Alan Eugene Miller, 57, was scheduled to be executed Thursday night by lethal injection. Picture courtesy Alabama Department of Corrections/Website
Sept. 23 (UPI) — A divided Supreme Court ruled that the state of Alabama may proceed with its scheduled execution of Alan Eugene Miller by lethal injection on Thursday night after a lower court had sided with the death row inmate that he could only be put to death by nitrogen hypoxia.
In a 5-4 decision, the justices vacated a ruling by a federal judge that was upheld by the 11th U.S. Circuit Court of Appeals that had halted Miller’s execution by lethal injection on the grounds that it would violate his constitutional right to die by nitrogen hypoxia, which is a method of execution that deprives the brain of oxygen by forcing inmates to breath only nitrogen.
Miller’s lawyers had argued that their client had elected to die by nitrogen hypoxia in 2018 under a law that allowed inmates to choose to to be executed by the alternative method.
The Alabama Department of Corrections had told the court it had no record of Miller’s request, and that if enjoined from executing Miller by lethal injection that it was “very likely” it would be unable to carry out the inmate’s sentence by nitrogen hypoxia on the scheduled date.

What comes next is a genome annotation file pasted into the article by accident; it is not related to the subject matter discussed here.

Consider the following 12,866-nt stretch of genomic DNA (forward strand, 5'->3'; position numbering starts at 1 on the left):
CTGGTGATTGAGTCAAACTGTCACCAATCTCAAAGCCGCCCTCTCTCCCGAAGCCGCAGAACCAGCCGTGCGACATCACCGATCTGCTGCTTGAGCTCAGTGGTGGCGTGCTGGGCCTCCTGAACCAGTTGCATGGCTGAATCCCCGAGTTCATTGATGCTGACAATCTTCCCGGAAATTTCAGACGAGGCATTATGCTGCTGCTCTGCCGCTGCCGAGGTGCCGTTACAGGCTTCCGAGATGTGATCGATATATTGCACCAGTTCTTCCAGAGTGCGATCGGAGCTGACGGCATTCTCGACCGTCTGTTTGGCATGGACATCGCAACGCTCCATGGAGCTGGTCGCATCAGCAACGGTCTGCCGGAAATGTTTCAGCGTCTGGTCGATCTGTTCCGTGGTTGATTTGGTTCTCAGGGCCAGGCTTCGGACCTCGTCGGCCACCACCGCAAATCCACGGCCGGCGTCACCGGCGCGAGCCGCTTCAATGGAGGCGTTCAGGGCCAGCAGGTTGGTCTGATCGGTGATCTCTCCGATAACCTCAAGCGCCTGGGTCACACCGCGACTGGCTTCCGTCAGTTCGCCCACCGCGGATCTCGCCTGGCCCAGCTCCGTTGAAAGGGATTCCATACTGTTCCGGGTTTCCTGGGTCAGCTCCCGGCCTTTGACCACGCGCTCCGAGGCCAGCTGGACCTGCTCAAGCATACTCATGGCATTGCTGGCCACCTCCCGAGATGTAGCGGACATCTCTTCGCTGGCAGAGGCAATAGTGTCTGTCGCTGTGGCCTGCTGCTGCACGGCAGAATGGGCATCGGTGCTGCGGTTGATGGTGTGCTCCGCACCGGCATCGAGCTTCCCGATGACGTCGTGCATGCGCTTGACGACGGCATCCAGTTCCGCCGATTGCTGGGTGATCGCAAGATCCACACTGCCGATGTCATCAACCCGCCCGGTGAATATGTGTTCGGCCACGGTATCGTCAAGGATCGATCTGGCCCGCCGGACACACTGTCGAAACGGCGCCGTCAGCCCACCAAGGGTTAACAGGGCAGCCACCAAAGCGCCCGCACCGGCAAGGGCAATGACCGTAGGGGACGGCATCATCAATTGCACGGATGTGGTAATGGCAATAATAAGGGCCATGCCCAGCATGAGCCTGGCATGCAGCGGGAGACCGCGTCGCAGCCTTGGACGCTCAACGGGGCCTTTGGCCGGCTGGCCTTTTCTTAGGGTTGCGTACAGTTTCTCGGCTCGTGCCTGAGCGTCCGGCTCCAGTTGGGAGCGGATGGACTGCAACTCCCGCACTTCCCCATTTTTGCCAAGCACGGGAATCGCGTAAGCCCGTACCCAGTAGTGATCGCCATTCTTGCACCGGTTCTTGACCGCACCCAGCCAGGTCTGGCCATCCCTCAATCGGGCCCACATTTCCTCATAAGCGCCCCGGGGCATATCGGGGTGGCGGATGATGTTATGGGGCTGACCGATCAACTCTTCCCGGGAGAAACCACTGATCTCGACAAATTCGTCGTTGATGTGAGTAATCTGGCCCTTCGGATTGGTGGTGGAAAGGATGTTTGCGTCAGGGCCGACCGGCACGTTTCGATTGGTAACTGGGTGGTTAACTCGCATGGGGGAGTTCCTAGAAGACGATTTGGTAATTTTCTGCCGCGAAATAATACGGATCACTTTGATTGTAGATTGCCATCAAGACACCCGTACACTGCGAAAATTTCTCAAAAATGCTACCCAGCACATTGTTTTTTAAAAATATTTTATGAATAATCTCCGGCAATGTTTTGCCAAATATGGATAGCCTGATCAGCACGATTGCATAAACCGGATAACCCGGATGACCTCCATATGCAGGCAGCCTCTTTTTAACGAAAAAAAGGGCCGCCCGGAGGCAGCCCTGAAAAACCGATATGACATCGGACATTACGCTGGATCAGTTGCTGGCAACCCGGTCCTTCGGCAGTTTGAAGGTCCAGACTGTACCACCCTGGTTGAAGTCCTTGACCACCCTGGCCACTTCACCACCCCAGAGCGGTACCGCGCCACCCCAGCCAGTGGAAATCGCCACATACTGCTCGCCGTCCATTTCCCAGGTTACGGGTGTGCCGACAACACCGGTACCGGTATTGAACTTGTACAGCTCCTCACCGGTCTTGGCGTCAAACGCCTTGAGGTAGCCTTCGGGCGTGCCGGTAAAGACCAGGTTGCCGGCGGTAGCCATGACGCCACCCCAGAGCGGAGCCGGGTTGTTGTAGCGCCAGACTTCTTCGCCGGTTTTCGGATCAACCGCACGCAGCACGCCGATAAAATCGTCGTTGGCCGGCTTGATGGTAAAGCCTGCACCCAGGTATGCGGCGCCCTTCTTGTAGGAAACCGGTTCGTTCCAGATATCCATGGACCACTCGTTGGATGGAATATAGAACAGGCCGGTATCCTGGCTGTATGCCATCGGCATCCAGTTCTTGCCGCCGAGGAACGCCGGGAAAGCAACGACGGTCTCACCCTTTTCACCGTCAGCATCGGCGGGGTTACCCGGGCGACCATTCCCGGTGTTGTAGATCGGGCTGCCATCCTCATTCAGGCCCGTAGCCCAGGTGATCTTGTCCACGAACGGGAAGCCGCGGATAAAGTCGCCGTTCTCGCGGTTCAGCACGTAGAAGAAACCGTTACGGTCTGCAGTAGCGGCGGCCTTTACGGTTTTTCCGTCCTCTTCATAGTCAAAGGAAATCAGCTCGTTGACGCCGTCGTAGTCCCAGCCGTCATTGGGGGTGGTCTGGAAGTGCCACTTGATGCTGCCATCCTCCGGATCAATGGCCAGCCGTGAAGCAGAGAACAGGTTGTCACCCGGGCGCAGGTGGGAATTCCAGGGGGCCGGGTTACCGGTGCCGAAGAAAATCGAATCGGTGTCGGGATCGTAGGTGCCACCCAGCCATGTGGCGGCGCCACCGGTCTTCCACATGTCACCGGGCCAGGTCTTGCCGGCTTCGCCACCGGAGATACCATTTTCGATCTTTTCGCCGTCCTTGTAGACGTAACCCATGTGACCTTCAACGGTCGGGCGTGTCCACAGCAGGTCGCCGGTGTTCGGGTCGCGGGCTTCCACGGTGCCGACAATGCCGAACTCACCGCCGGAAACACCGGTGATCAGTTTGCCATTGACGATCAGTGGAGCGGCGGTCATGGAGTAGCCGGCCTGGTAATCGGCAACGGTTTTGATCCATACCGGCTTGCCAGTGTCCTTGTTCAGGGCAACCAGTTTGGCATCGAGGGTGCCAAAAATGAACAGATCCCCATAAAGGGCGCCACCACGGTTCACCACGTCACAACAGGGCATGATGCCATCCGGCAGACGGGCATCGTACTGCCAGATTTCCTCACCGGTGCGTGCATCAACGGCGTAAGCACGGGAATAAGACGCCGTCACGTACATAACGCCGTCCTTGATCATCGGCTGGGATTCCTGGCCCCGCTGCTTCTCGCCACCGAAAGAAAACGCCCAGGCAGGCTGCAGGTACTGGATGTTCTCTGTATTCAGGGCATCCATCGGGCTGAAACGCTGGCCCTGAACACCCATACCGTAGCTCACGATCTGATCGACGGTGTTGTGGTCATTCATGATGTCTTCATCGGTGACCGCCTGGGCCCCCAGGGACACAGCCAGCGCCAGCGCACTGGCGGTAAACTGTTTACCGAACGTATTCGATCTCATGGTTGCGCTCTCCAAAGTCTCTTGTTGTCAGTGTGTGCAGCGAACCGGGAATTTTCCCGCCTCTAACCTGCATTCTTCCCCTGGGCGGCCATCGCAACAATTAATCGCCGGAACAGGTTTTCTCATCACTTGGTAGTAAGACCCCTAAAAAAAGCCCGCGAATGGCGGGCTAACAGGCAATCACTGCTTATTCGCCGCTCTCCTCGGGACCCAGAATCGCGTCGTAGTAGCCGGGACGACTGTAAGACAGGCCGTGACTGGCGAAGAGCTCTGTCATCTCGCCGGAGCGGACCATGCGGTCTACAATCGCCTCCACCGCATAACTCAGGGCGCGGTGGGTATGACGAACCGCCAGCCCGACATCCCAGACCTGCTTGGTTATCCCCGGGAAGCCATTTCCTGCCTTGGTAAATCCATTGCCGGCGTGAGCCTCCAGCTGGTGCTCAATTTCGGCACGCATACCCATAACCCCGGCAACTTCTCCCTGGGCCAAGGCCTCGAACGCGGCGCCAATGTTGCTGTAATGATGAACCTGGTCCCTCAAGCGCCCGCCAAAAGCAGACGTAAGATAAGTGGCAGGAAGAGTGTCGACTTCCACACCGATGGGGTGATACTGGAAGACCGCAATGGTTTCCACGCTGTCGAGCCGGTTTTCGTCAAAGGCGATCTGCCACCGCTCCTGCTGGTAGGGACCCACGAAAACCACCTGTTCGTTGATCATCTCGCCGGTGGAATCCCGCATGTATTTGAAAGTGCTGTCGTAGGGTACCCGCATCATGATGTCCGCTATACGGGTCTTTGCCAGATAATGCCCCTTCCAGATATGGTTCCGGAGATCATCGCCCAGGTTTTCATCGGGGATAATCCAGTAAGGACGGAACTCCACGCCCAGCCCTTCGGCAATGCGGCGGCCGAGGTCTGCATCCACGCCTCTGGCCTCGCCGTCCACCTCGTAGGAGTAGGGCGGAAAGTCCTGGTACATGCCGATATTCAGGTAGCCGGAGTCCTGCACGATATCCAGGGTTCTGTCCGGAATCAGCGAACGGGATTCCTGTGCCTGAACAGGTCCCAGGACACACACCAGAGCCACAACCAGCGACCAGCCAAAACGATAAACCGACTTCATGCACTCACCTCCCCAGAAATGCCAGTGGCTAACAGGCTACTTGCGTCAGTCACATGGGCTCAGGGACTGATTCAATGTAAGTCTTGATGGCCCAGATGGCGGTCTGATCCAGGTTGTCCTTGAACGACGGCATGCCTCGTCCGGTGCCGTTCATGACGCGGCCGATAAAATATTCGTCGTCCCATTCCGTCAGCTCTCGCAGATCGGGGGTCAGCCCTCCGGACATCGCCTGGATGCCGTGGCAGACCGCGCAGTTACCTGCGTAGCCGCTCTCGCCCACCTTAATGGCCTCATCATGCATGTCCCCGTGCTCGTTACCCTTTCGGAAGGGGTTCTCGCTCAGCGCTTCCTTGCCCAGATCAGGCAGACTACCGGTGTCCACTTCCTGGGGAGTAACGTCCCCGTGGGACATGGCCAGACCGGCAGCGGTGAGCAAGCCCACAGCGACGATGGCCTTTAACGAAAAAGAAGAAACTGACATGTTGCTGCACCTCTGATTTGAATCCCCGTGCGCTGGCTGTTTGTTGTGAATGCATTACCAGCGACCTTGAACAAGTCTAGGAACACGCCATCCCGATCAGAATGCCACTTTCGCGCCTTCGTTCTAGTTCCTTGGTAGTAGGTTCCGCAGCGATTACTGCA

No opinion from the justices was given on their decision to vacate the injunction.
Conservative Justice Amy Coney Barrett joined her liberal colleagues Justices Sonia Sotomayor, Elena Kagan and Ketanji Brown Jackson in stating they would have denied the state’s application to vacate the injunction.
The decision comes after Judge Austin Huffaker Jr. of the U.S. District Court for the Middle District of Alabama, Northern Division, ruled Monday that “Miller has established his entitlement to a preliminary injunction that prevents the State from executing him by any method other than nitrogen hypoxia.”
Huffaker, who was appointed by former President Donald Trump, found during litigation that Miller had presented “consistent, credible and uncontroverted direct evidence” that he had submitted his decision to die by the untried method in writing due to “his single-minded focus on avoiding contact with needles.”
On the other hand, Alabama only presented the court with “inconsistent information” while being unable to state when it would be able to carry out the execution by nitrogen hypoxia, Huffaker said.
The state then appealed Huffaker’s decision with the 11th U.S. Circuit Court of Appeals siding with the lower court, ruling it did not abuse its discretion by granting the injunction.
Miller was convicted of killing three people on Aug. 5, 1999.
During the trial, prosecutors said the truck driver had shot dead two people at a Pelham heating and air-conditioning distributer where he was employed before driving five miles to a specialty gas distributor that had laid him off months earlier where he shot a third person dead.
The jury deliberated for 21 minutes during his 2000 trial before convicting Miller on all three charges of capital murder.
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